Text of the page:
Justin was first to be measured.
"Did you see that guy try to grab my nuts," Jus said to Rick and me out of the corner of his mouth.
"In your dreams, stud," Rick said.
"Yeah? Well, what was he doing then?"
"He was measuring your inseam, Bubba," Rick said.
"It's the length of the pants leg from your crotch to the top of your shoe," I said.
"He asked me if I dress right or left. What does that mean?"
"What did you tell him," Rick asked, grinning.
"I told him I dress right. I didn't know what the hell he was talking about. That was just a guess."
"He was talking about whether you keep your dick on the right side or the left side of your pants. You don't want that big ole thing you got bulging out of a nice suit, Bubba," Rick said.
Jus blushed a little, which was something he almost never did.
"How the hell was I supposed to know that," he asked.
"Did you guess correctly," I asked.
"Yeah. For once." He grinned.
He went over to Jeff and Brian, and we knew he was telling them about dressing right or left.
"No way," we heard Jeff say.
Then the three of them laughed, something we rarely heard from Jeff.
We left that store with three pairs of dress shoes, three nice belts, twelve pairs of dress socks, nine dress shirts, nine ties, and alteration tickets for three new suits. The suits would be ready the next day at five o'clock. Gene had told us to use the corporate credit card, and I was glad he had when I saw the total.
The party Thursday night was about as nice as anything I had ever been to, including the governor's inauguration, which I had helped cater when I was in college. The boys looked absolutely spectacular, too, in their dress-up clothes. Rick and I had had to show all five of them how to tie their ties, but nobody could tell that. All anybody saw was five of the best looking young men I had ever seen in one group.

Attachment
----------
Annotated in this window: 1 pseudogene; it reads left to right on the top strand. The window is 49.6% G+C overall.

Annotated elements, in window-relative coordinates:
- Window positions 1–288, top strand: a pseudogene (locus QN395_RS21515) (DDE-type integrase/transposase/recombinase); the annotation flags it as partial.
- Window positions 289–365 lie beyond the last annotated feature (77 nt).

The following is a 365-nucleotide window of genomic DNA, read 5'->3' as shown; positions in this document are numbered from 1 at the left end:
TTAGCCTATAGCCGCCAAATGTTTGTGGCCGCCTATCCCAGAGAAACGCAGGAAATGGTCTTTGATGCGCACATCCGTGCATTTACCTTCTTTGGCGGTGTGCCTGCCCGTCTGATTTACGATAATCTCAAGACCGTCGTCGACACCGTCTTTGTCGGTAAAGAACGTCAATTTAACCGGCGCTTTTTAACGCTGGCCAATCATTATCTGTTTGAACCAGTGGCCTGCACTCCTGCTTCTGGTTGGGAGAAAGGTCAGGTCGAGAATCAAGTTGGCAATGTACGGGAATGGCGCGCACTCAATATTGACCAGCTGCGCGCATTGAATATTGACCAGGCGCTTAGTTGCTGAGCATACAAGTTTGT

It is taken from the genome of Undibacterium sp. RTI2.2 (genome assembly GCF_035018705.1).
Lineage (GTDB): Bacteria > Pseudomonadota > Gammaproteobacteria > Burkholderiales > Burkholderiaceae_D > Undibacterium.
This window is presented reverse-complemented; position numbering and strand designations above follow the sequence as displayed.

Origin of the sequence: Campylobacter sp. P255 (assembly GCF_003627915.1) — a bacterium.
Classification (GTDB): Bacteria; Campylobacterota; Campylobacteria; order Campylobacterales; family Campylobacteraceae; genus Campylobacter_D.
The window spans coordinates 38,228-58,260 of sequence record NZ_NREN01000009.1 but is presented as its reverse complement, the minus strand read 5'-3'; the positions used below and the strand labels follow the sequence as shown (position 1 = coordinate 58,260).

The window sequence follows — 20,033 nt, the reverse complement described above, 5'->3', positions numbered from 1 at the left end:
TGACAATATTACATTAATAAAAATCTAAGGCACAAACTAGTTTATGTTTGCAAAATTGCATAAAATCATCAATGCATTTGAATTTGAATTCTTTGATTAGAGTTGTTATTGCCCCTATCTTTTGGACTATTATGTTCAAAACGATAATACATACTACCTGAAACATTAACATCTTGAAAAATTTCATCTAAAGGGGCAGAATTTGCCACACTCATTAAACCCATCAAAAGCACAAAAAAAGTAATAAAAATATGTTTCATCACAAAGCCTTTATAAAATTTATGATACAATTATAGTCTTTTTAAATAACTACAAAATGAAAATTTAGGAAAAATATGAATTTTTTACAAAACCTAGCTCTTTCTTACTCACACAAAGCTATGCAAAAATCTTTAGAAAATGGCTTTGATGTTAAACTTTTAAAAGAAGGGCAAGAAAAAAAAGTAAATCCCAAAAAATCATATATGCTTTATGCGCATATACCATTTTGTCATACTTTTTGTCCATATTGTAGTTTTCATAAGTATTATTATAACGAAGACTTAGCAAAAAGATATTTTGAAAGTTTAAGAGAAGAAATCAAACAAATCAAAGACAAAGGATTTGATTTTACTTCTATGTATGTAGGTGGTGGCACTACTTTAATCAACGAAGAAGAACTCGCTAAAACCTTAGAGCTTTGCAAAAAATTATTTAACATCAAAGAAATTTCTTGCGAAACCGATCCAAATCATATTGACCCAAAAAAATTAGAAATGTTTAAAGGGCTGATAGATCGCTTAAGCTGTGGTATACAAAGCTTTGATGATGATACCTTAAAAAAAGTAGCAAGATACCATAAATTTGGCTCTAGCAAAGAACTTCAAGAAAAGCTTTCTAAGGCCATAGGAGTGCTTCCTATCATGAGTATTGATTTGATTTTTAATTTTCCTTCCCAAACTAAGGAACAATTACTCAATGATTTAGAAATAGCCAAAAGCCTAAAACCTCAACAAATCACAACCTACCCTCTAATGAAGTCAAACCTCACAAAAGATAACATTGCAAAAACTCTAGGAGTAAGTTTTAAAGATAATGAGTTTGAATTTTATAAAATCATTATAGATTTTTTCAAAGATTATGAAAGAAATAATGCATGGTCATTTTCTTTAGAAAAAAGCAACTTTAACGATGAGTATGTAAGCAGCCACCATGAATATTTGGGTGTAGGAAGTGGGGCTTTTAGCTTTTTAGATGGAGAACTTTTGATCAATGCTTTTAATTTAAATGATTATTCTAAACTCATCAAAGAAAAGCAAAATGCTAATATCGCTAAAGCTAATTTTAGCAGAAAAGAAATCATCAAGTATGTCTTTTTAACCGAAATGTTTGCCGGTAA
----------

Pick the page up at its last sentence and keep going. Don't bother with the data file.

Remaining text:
We met George's lady friend that night for the first time. George wasn't an employee, of course, but he was Gene's best friend, so naturally he had been invited. She was as charming as she was stunning looking. Her name was Sonya Jenkins, and she and George made a very handsome couple. Evidently George had talked about us because she knew exactly who we were, what our holiday plans were, and what we did for a living.
Gene and Rita looked great, too, and they marched the boys around to all of their guests to say hello. Gene and Rita were both beaming with pride at the boys. They brought them up to a group of people Rick and I were in.
"I want you all to meet my sons and their friends. This is Kyle. This is Tim. And this is Jeff. And these are their friends and honorary brothers, Justin and Brian."
The boys shook hands all around.
The husband of one of our risk management people said, "Weren't the two of you in the paper and on TV a few months back? For saving some people in the hurricane? I recognized the name. It's not very common."
"Yes, sir, we were," Kyle said.
"Well, that was pretty brave and pretty amazing of you guys," he said.
"Thank you," Kyle said.
"And you're Eagles, right," the man said.
"Yes, sir," Kyle said.
"I'm an Eagle, too," he said.
"Yes, sir," Kyle said.
"And you were Clay's boyfriend, right," he said to Jeff.
Jeff blushed a tiny bit, and the other boys stiffened and shifted, probably imperceptibly to everyone but us, to get into position to kick that guy's ass if they had to.
"Yes, sir. I was his partner," Jeff said proudly.
"I remember the name from the obituary. My condolences, Jeff. Our condolences," he said, indicating himself and his wife. "We know this is a hard time of year for you, Jeff, and you, too, Gene and Rita." I saw the boys relax.
"Thank you so much," Rita said.
That little chat circle broke up just then, and I saw the boys head outside to a small patio right off the room we were in. Rick and I followed them by instinct. We were stopped by a couple. The lady wanted to introduce her husband to us, so we politely endured that intrusion into what we wanted to do. Neither of us knew who she was. By the time we got out to the patio, Kyle and Justin had lit up smokes.
"What took you so long," Kyle demanded.
We explained about the lady and her husband.
"That was so surreal," Jeff said. "I was trembling all over."